I’m considering writing a program that will build cloaked links for you. Everything from very basic redirects to more advanced deep linking and “clean” redirects. I’ve already built something similar for my own use that also incorporates basic encoding and enough obfuscation to deter most prying eyes from seeing what you’re doing behind the scenes. If you’re interested in such a beast let me know.

Got other questions about affiliate linking and cloaking? Ask away… I’m so excited about comments on my blog that I’m really itching to get some use out of them 😉

11 Comments Deep Linking for Affiliates…

  1. goodtimes

    thanks, matt! definitely interested in a link cloaker. I like the hidden div b/c I had the problem you talked about and didn’t know how to fix it. but now i do, thanks!

    VC

  2. Edgar

    Wow.. very useful post, certainly gives you a control over what page you want to land on (which helps conversion) and still get the commission.

    If you ever have the tool out, let us know!

  3. Pingback: Need a direct Clickbank affiliate link (will pay)

  4. Review FAQ

    That No Display div trick is priceless Matt. I was having exactly that Firefox issue with my own coded php files as well as Ninja Link Cloaker pages. I’ve now been able to sort out my own pages and just started working on the Ninja links.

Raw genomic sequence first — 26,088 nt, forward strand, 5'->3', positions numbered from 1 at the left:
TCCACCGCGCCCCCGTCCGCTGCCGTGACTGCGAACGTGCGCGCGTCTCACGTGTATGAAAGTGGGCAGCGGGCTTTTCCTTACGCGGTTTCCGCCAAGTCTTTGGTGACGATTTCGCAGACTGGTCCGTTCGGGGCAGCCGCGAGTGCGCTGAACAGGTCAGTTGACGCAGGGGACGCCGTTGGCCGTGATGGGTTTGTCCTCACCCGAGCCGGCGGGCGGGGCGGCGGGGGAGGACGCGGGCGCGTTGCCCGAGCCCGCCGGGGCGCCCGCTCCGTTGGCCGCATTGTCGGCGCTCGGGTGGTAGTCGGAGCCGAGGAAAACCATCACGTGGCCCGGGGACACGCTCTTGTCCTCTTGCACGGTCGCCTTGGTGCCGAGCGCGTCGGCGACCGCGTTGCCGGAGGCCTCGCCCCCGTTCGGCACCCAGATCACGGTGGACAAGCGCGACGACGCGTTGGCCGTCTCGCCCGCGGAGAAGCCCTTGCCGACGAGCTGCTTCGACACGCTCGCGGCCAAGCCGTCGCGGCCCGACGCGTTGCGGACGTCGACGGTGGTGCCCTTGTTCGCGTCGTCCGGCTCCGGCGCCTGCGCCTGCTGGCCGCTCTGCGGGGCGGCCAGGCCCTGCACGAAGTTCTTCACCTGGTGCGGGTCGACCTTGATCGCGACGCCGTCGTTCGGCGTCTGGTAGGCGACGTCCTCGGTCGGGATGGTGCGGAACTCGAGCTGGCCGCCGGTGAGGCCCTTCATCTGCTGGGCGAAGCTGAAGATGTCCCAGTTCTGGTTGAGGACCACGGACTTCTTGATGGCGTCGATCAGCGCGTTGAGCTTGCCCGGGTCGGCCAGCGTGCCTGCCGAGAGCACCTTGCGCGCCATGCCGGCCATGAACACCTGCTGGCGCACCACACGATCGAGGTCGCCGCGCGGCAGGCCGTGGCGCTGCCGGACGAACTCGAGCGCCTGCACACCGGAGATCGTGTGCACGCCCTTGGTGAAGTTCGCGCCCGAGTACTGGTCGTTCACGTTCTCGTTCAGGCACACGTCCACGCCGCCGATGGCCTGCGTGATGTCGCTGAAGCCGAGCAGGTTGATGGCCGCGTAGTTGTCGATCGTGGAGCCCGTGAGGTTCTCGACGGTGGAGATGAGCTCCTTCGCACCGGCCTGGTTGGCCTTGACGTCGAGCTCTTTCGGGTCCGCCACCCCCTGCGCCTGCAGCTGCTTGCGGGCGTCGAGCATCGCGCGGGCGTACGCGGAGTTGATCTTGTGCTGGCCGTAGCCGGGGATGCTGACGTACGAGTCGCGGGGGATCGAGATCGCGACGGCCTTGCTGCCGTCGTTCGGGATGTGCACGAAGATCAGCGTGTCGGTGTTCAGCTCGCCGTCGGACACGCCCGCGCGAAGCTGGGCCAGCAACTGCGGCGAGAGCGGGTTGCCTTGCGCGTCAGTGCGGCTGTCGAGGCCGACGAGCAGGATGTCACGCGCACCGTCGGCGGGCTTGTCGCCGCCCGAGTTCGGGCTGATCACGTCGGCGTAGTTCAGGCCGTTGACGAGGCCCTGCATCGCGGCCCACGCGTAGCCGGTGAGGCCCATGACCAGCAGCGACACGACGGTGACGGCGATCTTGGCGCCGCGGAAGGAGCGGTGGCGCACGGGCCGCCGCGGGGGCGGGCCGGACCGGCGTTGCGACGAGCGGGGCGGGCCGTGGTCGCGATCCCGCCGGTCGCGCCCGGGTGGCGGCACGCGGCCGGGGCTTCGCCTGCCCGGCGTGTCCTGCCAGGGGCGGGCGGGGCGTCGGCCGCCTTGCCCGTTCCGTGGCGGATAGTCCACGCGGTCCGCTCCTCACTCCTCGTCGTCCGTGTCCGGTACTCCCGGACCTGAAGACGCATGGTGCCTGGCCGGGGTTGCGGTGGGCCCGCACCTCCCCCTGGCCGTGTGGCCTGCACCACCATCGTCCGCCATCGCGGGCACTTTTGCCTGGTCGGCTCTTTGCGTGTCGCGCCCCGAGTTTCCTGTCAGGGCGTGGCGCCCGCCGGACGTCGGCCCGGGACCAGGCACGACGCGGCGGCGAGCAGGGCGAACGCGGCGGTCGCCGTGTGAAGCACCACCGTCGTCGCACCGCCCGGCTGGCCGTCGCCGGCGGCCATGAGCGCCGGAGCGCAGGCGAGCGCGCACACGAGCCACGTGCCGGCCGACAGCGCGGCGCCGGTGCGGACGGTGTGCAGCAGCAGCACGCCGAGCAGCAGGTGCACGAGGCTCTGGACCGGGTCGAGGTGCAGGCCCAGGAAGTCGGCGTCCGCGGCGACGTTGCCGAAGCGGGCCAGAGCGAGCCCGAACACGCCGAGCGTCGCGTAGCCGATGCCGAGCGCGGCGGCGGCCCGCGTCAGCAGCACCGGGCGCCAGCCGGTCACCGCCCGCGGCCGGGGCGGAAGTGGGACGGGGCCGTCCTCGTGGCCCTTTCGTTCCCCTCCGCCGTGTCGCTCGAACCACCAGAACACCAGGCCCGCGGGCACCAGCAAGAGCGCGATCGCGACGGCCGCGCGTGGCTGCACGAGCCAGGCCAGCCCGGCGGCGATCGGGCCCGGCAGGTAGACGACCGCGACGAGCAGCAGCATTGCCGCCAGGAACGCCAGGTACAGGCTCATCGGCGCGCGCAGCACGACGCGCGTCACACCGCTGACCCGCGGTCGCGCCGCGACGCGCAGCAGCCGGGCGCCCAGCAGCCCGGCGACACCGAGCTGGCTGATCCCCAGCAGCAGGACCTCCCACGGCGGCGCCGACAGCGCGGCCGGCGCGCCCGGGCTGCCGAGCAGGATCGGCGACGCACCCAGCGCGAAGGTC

A real “two thumbs up” post.

  5. Wes (MasterlessSamurai.com)

    I’d been doing this sort of bypass of sales pages for CB products for some time, using meta refresh. But didnt know about that hidden div trick, thanks. Gonna def try that.

    I for one would be very interested in an automated solution to my link cloaking woes. In addition to link cloaking, it should do referrer spoofing or hiding, so the vendor can’t see where the traffic is coming from.

    Keep us posted!

  6. sdc

    Going back to deep linking for affiliates, Sept30 2008.
    Matt could you clarify for me ( even if the question is childlike )! If you copy the sales page directly into a webpage ( so you are ALREADY at the salespage when the process starts, rather than being at an advert to be redirected )HOW can you effectively 1) Indicate to the vendor that you are the affiliate for the product WHILST 2) Leaving the salespage intact so that a party could continue down it to the buy button and then purchase.
    The upshot would then be that the sale is made and then credited to the affiliate.
    IS this possible with embedded javascript or would there need to be a cookie dropped to identify the affiliate and product just as the web page is opened.
    Would your script as set out in the blog do this accurately ?
    Thanks SDC

  7. Jonathan van Clute

    FYI this embed trick doesn’t appear to work if the affiliate link is secure (https://), but an iframe does still work. Also, I get the “annoying popup” in firefox 3 even with the hidden div…

    Keep up the great posts! =)

    Jonathan